This has helped a lot, but to get really reliable results it’s necessary to measure spark plug current to 1 ma or lower in an environment where peak currents can be an amp or more (as they appear even after filtering). They say that perfection is the enemy of good enough, though, so I’m going to go ahead with what I’ve got. I’ll repeat the early CDI measurements already given in post #1 and see if I get about the same results.

Zeb
Here is a typical spark waveform from my measurements on an automobile coil. It shows a little bit about the nature of sparks. First, here is one that is “normal” strength, like those you’ve seen on ignition analyzers. The yellow trace is voltage, blue is current. Voltage scale is 500 v/cm; current scale is 10 ma/cm. After the initial spike the arc voltage settles at about 400 volts until the arc quits after 2.7 ms, with ringing of the spark plug voltage at about 2.5 kHz for a few milliseconds with no current flow in the plug. Arc current after the initial spike decays linearly from about 28 ma, ending at about 3 ma. Doing the math on those numbers gives a 6 watt average over the length of the spark, for about 16 mjoules of energy delivered to the arc.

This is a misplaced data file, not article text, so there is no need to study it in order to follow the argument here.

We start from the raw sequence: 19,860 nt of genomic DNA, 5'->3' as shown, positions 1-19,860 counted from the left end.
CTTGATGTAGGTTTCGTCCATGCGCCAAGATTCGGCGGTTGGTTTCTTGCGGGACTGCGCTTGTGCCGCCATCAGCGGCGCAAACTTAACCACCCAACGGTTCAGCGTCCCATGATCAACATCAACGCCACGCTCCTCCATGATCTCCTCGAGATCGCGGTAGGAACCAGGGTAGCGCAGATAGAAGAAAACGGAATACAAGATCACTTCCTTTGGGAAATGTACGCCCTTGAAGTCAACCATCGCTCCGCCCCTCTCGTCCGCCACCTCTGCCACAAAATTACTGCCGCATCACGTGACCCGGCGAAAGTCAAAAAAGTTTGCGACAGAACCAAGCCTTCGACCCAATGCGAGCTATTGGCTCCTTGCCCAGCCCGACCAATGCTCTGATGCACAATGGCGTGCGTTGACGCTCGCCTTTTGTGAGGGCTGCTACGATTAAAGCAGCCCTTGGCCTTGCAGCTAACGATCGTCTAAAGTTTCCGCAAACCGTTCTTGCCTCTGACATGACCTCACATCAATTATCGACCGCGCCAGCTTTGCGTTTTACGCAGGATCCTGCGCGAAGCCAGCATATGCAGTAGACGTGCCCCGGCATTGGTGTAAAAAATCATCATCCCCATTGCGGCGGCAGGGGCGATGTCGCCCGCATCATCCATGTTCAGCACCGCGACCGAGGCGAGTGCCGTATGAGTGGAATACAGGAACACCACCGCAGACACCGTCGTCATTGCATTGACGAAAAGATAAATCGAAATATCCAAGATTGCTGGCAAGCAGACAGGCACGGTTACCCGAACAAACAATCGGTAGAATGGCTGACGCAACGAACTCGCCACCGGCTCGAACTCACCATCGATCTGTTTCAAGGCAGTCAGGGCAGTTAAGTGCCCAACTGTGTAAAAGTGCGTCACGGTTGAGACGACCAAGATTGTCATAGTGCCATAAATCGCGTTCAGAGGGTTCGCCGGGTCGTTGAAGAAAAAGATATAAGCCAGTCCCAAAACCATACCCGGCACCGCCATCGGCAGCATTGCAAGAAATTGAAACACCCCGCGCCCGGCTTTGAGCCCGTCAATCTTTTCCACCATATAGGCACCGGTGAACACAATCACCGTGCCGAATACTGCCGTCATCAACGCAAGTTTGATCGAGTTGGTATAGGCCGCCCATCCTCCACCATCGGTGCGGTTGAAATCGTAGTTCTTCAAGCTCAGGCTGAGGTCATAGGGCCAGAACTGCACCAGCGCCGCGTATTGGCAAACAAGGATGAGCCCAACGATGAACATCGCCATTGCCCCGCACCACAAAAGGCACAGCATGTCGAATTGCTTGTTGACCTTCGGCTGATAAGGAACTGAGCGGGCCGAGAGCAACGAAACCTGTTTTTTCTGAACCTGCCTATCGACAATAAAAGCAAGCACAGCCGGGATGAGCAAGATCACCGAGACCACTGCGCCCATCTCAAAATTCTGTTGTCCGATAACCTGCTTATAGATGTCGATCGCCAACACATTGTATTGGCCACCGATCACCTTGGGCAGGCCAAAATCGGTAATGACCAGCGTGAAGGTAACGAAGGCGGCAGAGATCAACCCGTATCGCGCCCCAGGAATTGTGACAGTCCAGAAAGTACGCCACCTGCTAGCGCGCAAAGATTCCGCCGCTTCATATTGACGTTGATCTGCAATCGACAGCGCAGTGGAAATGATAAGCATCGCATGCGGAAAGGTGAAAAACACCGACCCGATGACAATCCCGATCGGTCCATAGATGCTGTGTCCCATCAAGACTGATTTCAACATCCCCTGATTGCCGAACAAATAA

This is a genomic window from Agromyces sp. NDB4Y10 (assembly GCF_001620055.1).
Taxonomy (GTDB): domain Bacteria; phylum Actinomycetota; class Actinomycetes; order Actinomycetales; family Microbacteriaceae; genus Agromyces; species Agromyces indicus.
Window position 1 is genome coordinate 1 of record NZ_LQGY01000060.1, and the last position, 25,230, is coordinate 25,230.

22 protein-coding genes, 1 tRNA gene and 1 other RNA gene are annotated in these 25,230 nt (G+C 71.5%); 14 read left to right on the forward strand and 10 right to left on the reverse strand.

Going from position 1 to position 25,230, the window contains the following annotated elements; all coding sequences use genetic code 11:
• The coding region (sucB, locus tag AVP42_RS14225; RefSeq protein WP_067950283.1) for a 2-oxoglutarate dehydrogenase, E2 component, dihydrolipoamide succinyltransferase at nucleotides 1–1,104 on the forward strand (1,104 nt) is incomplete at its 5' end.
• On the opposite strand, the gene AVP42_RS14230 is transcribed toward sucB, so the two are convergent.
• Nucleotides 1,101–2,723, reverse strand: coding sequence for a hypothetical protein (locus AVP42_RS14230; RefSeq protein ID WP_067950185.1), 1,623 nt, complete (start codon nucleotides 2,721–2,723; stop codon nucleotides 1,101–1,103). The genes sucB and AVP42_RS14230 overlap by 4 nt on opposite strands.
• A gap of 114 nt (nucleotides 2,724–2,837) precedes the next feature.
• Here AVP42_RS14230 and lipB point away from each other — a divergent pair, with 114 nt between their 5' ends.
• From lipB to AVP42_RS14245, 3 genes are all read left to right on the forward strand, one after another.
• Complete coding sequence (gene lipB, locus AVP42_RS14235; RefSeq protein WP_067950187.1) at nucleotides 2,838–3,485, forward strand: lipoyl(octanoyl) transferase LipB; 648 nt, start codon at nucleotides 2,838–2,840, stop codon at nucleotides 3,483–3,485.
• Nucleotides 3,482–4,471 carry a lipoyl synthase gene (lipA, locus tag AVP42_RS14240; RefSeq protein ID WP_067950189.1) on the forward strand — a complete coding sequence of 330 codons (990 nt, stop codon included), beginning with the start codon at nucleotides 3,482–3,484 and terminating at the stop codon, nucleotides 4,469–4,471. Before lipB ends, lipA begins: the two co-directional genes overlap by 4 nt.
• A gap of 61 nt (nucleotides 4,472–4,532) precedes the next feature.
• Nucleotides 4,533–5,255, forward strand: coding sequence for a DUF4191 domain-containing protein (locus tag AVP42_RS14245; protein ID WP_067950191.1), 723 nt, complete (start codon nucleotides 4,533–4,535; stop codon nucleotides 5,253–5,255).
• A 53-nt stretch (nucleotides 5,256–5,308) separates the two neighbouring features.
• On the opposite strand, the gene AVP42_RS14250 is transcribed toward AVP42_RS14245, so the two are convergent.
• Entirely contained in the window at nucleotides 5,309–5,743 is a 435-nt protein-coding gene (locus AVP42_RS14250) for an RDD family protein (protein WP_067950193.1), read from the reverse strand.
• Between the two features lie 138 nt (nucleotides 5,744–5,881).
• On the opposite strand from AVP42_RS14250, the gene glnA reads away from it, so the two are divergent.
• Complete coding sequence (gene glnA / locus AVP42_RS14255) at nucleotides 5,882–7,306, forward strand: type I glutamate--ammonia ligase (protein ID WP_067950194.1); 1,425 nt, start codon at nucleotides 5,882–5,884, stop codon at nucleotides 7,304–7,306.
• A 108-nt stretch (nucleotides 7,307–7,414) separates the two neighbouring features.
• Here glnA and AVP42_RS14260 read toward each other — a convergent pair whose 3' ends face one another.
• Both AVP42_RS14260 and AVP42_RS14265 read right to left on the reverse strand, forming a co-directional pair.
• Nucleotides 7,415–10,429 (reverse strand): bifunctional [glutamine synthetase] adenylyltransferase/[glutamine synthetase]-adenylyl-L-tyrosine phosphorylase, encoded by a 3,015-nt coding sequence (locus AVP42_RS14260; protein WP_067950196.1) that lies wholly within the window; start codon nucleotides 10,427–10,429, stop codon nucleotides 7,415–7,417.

The arc is relatively stable during this discharge. One thing you can see from this is that the arc has a negative incremental resistance. Voltage stays nearly constant, even rising slightly, as the current decays nearly 10:1. All of this agrees with measurements I have made over the years and with what I have read of the theory of plasma arcs. I plan to show another set of measurements with a lower energy level as soon as I can put it together.

Zeb
Those look very clean of noise. Looks like the low pass RC worked per design.
So is that ringing frequency a function of your transmission line length, assuming it's the reflected wave bouncing back and forth?

Is there an issue using a contactless current sensor? Latency would need to be accounted for, as well as calibration, but maybe it might reduce circuit interaction?
I used to test SWR on an IFR4000. It was my first practical intro to reflections, but more like paint by numbers (per manual) in a neatly controlled environment. An ignition system seems like the wild west in comparison. It's nice though how those concepts transfer over to other topics.

HMEL, you keep on mis-stating your own reference, there is no proof that all of the energy is in the air gap, here is a direct quote from your reference "f. Air gap in magnetic core media. we review the solution to the magnetic circuits we face in inductor and transformer design on a DC basis. The bulk of the energy is primarily stored in the air gap not in the core itself" ---- there is no way that "the bulk of the energy..." is a mathematical proof that "all of the energy...", in fact the amount of energy in the air gap is proportional to the size of the air gap so it can be less than or greater than the core, it all depends on the design. Peter.